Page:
JONESBORO — A key witness in the Patrick Ramon Moore murder trial told the court that Moore aimed at three people and “tried to shoot them all in the head,” then laughed about it.
Jessica Pettis testified that Moore immediately called her following the Jan. 3, 2011, shooting which claimed the life of Tracy Burton Jr., 20, of Riverdale. Other shooting victims include Jervod Jarvis and Fabian Ellis, according to Clayton County Police.
Moore, 23, of Morrow, is charged with malice murder, two counts of felony murder, three counts of aggravated assault, two counts of aggravated battery, possession of a firearm by a convicted felon and three counts of possession of a weapon during the commission of a crime.
Moore, a Vice Lords gang member, according to authorities, was arrested the following day of the shooting, during a joint investigation by Clayton County Police and the U.S. Marshals Southeast Regional Fugitive Task Force.
Pettis also testified she hid the alleged murder weapon, an AK-47, in her closet.
Pettis said Moore called her while police were at her home. She said the first time she ignored the call, and it went to her voice mailbox. The second time she was instructed by Clayton County Police investigators to answer the call and put it on speaker phone, as they listened in on the call.
“He asked me to go outside and see how many people were dead,” Pettis said. “He said he tried to [shoot] their cabbage off.” Pettis explained to the court that “cabbage” referred to the shooting victims’ head.
“He was laughing,” she added. “He asked me who gave the police his name? I said I didn’t know, because I didn’t know his name. I knew him as Crown.”
Pettis told the court she was playing video games when she heard the gun shots from her Royal Pointe apartment.
“I heard rapid, quick, and loud gunshots,” said Pettis. “Then I asked, ‘Where is Crown?’ ”
Pettis said shortly afterward she saw a dark-skinned black male leave the AK-47 on her sofa. She testified Moore always referred to the AK-47 as his chopper.
“I picked it up and put it in my bedroom closet,” she said. She said within minutes she got a call from Moore.
“He said, ‘Put the chopper up,’ ” Pettis said. “I asked him what happened. He said he couldn’t talk.”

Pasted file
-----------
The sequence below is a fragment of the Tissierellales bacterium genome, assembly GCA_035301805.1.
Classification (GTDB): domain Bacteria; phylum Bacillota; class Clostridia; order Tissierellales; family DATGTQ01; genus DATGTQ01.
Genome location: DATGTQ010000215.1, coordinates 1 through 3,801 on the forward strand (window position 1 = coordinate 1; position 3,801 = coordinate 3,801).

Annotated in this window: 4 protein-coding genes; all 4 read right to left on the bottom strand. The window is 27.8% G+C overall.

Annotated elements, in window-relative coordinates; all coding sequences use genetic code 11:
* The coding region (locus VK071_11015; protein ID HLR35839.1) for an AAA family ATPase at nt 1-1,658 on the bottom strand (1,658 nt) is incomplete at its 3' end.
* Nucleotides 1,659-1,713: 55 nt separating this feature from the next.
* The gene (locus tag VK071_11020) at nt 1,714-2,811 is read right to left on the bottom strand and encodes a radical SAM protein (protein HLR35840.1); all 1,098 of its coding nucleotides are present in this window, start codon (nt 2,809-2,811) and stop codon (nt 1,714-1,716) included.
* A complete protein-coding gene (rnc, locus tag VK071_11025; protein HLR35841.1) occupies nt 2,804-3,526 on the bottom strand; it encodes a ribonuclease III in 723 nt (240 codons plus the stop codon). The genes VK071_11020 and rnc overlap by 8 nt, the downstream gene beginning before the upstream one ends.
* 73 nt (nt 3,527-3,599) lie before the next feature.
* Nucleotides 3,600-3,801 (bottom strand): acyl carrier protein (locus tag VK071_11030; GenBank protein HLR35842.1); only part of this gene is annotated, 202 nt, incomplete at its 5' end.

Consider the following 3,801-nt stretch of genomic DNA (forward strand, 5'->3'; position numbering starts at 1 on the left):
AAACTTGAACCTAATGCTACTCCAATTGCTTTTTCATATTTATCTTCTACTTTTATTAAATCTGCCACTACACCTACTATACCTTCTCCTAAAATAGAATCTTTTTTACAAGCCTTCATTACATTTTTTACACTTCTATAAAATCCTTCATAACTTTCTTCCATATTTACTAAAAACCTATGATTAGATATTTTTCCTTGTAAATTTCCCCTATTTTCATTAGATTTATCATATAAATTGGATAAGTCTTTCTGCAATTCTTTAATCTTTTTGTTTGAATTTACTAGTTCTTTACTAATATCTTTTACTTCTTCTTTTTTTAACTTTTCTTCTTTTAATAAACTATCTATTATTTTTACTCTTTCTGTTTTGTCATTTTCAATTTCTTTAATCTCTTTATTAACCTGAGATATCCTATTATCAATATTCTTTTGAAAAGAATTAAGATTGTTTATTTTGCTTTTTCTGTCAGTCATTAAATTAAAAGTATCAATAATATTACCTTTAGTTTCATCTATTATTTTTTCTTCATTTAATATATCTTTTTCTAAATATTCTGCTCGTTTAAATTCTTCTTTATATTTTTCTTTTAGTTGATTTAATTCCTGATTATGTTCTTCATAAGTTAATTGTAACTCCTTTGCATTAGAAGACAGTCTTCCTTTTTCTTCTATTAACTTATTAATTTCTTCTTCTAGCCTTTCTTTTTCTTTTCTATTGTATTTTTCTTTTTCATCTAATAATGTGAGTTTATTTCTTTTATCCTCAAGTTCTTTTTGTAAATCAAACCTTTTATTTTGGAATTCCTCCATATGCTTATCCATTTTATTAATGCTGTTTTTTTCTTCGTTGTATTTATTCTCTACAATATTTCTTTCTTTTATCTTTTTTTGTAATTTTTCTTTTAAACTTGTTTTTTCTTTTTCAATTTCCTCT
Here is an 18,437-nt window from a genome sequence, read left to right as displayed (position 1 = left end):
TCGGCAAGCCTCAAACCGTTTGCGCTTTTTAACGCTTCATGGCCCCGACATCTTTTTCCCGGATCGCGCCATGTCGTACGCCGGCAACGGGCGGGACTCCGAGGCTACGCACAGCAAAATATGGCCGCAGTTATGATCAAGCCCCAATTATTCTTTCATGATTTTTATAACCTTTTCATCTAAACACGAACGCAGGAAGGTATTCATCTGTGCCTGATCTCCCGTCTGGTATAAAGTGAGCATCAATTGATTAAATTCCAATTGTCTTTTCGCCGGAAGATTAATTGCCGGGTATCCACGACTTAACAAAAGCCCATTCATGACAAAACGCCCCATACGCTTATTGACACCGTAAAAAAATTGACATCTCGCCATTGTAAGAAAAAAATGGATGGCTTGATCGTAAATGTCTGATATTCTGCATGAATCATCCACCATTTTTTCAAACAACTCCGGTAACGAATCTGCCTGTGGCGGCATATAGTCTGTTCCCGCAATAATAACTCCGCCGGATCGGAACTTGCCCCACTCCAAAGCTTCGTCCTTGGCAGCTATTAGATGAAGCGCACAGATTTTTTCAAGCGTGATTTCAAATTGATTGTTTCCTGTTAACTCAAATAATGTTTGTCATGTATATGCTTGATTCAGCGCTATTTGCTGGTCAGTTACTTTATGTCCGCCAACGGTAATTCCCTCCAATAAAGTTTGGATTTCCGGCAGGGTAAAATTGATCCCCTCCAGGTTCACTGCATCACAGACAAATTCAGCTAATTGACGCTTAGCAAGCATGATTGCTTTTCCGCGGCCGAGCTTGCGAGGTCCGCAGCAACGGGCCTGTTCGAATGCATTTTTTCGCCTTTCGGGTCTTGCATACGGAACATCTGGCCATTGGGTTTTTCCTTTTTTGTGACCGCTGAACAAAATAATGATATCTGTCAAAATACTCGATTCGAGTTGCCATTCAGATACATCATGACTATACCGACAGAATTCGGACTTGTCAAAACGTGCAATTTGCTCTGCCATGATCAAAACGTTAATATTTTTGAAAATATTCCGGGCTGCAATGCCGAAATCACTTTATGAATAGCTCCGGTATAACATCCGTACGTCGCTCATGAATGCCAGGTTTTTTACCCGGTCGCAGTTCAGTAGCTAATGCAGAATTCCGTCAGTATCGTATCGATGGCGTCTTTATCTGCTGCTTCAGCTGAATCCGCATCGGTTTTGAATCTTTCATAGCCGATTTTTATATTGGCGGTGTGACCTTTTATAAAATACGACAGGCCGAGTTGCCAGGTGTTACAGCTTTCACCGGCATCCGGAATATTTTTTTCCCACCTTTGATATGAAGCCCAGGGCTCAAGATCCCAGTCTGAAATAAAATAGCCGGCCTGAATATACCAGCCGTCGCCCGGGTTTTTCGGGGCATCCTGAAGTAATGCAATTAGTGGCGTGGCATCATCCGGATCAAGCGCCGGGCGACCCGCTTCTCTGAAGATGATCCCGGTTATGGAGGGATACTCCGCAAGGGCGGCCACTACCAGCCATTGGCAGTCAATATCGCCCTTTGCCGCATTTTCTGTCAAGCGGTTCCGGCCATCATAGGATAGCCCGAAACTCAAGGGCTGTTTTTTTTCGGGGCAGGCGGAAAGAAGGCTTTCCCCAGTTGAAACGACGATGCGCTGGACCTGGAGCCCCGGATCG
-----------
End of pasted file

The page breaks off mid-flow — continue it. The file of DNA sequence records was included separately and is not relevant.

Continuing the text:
Lead state prosecutor Katie Powers questioned Pettis about Moore shooting his victims.
“When you were speaking with Moore and he said he was trying to take their heads or cabbage off, did he ever say he was acting in self-defense?” Powers asked.
“No,” replied Pettis.
Some of the members of the jury were visibly shaken when photos of Burton’s legs and later his body were flashed across a large screen as police investigators testified. They were also visibly disturbed when prosecuting attorney Philip Curtis handed Clayton County Police Detective K. Macgill the alleged murder weapon, a black AK-47.
“This is the weapon I obtained from the closet, an AK-47 and clip with 17 live rounds removed from the weapon,” said Macgill. “One round was in the chamber of the gun the other 16 rounds were inside the magazine.”
Macgill said police searched the Royal Pointe apartment complex for three hours and never located guns that the defense said had been discarded. The investigator told the court half of the 16 shell casings located were 9-millimeter shell casings. The other half, he said, belong to the AK-47. Both were found in the same area.
Some shell casings that were found had rusted, which indicated they were older than the date of the shooting, according to Macgill.
For the first time, Clayton County Police investigators used an AutoSketch during a murder trial. Kris M. Stuart was the lead Crime Scene Investigator of the murder case. Stuart used the device to show details of photos and diagrams on a large wide screen for the court.
Stuart pointed out during his PowerPoint presentation, where police had tagged and labeled the locations of shell casings.
Powers asked Stuart, who is a blood analysis expert, to describe the blood pattern near Burton’s body.
Stuart said the blood pattern showed Burton was breathing heavily and running.
Police did not find a weapon on Burton, but they did recover a cell phone, according to Stuart. He testified that there was no indication Burton made a call for help during the shooting.
Stuart showed the court photos of narcotics inside plastic bags, one of which police believed to be marijuana they found in the shrubbery in the area of the Royal Pointe apartment complex where the shooting took place.
“The shell casings [found near Burton’s body] did not appear to be aged, rusted, or dirty,” said Stuart, who added he collected 14 shell casings.